Friday, July 19, 2002

ZoNotes: Why Do You Have to Go And Make Things So Complicated?

At one point actor Billy Bob Thornton was the luckiest man in civilization as we knew it, the husband of Angelina Jolie. Indeed, now he must be the gutsiest, bravest, or least appreciative man in civilization as we know it, for Ms. Jolie has filed for divorce.

The Longest 2 Hours
Iberian Notes breaks down the Spanish decision to wrest back Perejil Island from the clutches of the Moroccan occupation force. Apparently the leadership in Rabat was preparing to implement the diplomatic equivalent of rubbing it in the Spaniards' faces -- inviting foreign media to the small island. Using a combination of aviation, sea, and special operations forces elements, the Spaniards recovered the island without even firing a shot. There is a taste of Chinese strategist Sun Tzu here. The Spaniards, by locking down firm European Union support and securing U.S. noninterference, were able to make a demonstrated and focused application of force to nullify the minor Moroccan presence before the killing phase began. The quick and bloodless occupation by Spanish elite troops also helped Madrid in another way -- its decisive use of its own forces prevented any deterioration in Brussels, which, given the EU's appeasement-slanted diplomatic stance would have taken place if the dispute had dragged on.

The Island of Mr. Moussaoui
He may have dismissed formal legal representation, but alleged 9.11 plotter Zacarias Moussaoui is a cynically effective gambler. His "stunning" admission that he is a member of Al Qaeda and his doubly "eye-popping" attempt to enter a guilty plea to avoid the death penalty illustrates a few things in my opinion. First, I think even the doubters have to understand that Moussaoui is a member of Al Qaeda. Following the terrorist organization's instruction manual in textbook fashion, the 20th hijacker is exploiting the benevolence of the American justice system by engaging in seemingly nonsensical fashion. Secondly, the Moussaoui rambunction helps us understand why we should make use of secret military tribunals. It would deprive terrorists like Moussaoui of a platform to air his outrageous assertions. Plus, the gambit has ensured Moussaoui another week to stall and perhaps even implement a deal with government prosecutors. Judge Leonie M. Brinkema is engaged in a chess match with Moussaoui, but he is deliberately not using his game pieces -- defense attorneys, and not employing a competent legal strategy -- pleading not guilty. This extra week should be interesting, not only from the standpoint of the maniac-as-lawyer, but for the Feds. What do they do now?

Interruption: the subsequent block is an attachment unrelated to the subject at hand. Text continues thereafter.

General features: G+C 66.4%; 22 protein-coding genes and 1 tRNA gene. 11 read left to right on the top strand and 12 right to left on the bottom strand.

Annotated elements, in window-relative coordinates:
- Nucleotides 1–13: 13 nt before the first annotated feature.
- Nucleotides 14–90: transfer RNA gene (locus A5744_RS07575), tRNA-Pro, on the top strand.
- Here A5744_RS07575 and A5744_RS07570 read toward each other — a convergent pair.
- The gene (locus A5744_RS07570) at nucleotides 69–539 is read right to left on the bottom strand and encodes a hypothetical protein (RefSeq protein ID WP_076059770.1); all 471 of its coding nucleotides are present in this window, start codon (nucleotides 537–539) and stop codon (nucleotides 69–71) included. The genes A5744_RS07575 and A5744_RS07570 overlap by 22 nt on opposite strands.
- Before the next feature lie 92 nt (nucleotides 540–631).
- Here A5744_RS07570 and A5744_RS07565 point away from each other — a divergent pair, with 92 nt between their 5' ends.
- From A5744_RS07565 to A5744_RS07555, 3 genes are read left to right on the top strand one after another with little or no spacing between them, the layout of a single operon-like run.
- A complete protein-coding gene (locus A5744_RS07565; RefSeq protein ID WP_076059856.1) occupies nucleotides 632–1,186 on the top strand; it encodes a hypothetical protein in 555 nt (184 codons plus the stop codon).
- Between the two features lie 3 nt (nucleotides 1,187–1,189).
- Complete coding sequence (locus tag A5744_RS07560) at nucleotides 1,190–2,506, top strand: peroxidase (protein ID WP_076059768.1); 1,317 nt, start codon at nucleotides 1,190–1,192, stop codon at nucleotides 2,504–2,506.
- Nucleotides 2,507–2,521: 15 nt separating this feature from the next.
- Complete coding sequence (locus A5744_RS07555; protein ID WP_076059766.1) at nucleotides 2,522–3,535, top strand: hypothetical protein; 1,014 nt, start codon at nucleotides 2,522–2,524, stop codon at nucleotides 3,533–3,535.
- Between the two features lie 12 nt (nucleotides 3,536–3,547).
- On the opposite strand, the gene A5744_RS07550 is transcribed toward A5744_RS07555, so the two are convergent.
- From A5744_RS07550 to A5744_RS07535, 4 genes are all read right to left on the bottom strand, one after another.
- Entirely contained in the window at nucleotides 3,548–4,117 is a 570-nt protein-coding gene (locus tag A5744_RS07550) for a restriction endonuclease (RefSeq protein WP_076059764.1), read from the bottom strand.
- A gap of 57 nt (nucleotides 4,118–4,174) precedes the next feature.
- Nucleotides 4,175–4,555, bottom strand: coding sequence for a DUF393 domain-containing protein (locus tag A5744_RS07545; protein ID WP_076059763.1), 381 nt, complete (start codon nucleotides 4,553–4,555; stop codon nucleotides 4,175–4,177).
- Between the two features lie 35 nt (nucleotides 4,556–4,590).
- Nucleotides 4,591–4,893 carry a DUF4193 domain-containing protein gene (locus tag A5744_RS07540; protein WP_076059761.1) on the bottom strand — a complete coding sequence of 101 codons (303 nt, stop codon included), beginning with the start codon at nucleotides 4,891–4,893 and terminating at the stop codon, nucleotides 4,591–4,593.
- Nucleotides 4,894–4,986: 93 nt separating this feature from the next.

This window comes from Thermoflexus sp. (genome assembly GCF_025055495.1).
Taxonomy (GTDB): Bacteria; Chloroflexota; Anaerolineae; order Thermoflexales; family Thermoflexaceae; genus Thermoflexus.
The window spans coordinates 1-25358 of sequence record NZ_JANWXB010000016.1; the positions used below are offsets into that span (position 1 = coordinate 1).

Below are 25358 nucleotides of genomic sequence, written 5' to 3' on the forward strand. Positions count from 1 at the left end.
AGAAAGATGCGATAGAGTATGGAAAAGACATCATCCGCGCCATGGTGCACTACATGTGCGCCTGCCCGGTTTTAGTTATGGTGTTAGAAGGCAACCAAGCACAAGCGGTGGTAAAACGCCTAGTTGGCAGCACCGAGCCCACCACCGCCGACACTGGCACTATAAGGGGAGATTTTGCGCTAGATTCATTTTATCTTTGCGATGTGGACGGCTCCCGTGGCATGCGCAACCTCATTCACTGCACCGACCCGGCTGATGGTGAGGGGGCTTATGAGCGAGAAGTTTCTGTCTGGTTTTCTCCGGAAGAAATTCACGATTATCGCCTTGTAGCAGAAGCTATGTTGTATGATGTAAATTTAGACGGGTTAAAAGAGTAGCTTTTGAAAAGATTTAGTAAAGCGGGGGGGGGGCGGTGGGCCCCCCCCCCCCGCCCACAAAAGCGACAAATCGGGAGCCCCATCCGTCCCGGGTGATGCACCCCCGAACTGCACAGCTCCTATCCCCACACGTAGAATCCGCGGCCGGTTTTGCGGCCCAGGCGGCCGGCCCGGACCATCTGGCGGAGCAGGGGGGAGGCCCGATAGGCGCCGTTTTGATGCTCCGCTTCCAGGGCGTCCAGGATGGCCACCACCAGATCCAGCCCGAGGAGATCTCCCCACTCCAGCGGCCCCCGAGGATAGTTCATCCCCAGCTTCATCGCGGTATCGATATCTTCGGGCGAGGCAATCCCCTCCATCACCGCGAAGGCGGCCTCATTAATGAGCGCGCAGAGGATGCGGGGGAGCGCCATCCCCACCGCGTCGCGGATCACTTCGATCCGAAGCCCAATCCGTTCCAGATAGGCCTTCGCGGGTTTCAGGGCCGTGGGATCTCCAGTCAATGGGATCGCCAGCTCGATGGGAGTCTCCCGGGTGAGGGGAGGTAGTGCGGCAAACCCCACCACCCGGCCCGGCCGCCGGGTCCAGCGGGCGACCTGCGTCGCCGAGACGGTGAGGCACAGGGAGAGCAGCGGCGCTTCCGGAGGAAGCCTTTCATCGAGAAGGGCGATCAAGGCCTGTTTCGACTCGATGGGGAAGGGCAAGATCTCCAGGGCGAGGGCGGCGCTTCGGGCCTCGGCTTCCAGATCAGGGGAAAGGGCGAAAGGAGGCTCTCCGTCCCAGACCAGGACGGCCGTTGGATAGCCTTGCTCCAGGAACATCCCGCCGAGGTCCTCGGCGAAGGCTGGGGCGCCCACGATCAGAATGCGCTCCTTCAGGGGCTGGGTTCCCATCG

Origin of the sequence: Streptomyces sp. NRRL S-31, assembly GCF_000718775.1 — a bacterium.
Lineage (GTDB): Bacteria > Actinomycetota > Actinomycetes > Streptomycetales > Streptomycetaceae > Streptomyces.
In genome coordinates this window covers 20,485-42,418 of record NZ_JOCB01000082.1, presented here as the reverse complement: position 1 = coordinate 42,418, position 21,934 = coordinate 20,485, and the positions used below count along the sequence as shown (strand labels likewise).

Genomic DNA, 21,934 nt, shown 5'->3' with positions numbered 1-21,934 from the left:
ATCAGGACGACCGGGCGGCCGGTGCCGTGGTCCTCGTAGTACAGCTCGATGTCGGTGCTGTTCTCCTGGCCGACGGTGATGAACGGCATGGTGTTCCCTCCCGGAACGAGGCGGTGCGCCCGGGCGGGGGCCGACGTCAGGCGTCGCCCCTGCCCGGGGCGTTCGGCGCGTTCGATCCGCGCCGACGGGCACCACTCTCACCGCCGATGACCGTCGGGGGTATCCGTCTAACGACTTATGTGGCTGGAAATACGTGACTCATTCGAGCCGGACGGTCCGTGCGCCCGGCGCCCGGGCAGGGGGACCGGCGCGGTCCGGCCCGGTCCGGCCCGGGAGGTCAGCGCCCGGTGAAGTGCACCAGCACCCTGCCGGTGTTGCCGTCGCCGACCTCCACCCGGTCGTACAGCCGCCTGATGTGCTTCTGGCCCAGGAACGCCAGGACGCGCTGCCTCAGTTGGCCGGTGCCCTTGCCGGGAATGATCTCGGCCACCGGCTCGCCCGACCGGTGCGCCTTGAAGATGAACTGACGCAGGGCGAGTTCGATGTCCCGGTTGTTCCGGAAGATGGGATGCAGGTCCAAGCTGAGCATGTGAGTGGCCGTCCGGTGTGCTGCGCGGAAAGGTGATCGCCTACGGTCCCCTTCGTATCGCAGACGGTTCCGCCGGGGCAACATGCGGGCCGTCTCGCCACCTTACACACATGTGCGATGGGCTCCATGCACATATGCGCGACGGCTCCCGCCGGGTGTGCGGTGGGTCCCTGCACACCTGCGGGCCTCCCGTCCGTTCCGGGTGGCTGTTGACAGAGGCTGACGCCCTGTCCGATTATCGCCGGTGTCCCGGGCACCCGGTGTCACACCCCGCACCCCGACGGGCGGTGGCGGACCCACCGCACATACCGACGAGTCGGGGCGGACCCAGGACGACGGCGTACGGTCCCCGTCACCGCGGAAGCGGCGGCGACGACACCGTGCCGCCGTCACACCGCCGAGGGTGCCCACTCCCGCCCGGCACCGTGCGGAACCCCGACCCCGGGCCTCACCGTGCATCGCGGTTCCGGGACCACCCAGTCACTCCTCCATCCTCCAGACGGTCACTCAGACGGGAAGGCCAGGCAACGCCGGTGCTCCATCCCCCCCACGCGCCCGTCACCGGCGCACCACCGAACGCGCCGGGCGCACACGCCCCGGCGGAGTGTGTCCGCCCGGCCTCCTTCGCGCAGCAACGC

"The last thing one hears before war is silence."

Thursday, July 18, 2002

ZoNotes: God Save The Queen...and Tiger Woods, too

First, the important British stuff, the British Open:
At the proudly yet briefly controversial all-male club in Muirfield, Tiger Woods shoots a 1-under par 70, 2 shots off the lead, where 5 other golfers sit at 3-under.

I really need to visit this country that I'm talking about, otherwise I will just talk talk talk and never go over there. London
Ah, what of the electorally sound yet politically cantankerous Labour Party? It seems indeed that the much balleyhooed Third Way politics that propelled Tony Blair to the Office of the PM was a chimera, designed to lull Britons into a state of sweet ignorance. The Red leanings of Old Labour still ring in the streets of London, where mayor Ken Livingstone had taxed and bullied his way to infamy during his tenure as London's first citizen. Unfortunately for Londoners, you get what you vote for. Livingstone's adventures in socialism will cost London productivity and opportunity. Perhaps Londoners should look to Ireland, a darling of free market liberalism and strident vitality.

Continental Breakfast?
British foreign policy is an exercise in balancing between the uneven "special relationship" with the United States and the thorny delicacy of relations with continental Europe, specifically the European Union. Prime Minister Blair has displayed more depth in his foreign activity, standing as a stalwart ally to the United States during the Afghanistan phase of the war on terrorism. At the same time, he has attemped to craft a middleman's role between Washington and Brussels. Blair is doing some yeoman's work here, carrying our water in the salons of Europe in regards to Israel policy and potential operations against Saddam Hussein's Iraq. On the other hand, in public Blair is forced to cater to Old Labour's unrepentantly dovish tendencies.
The catch here is that Blair can't expect to do this forever. Labour officials grumble about the "servile" nature of Blair's alliance management, as the British are getting little in return for their loyalty to Washington. Conversely, the feebly assembled Conservative opposition led by Ian Duncan Smith could argue that Britain has not been hawkish enough. The prospects of a Labour revolt are unlikely given that such a split could mean the return of a Conservative PM.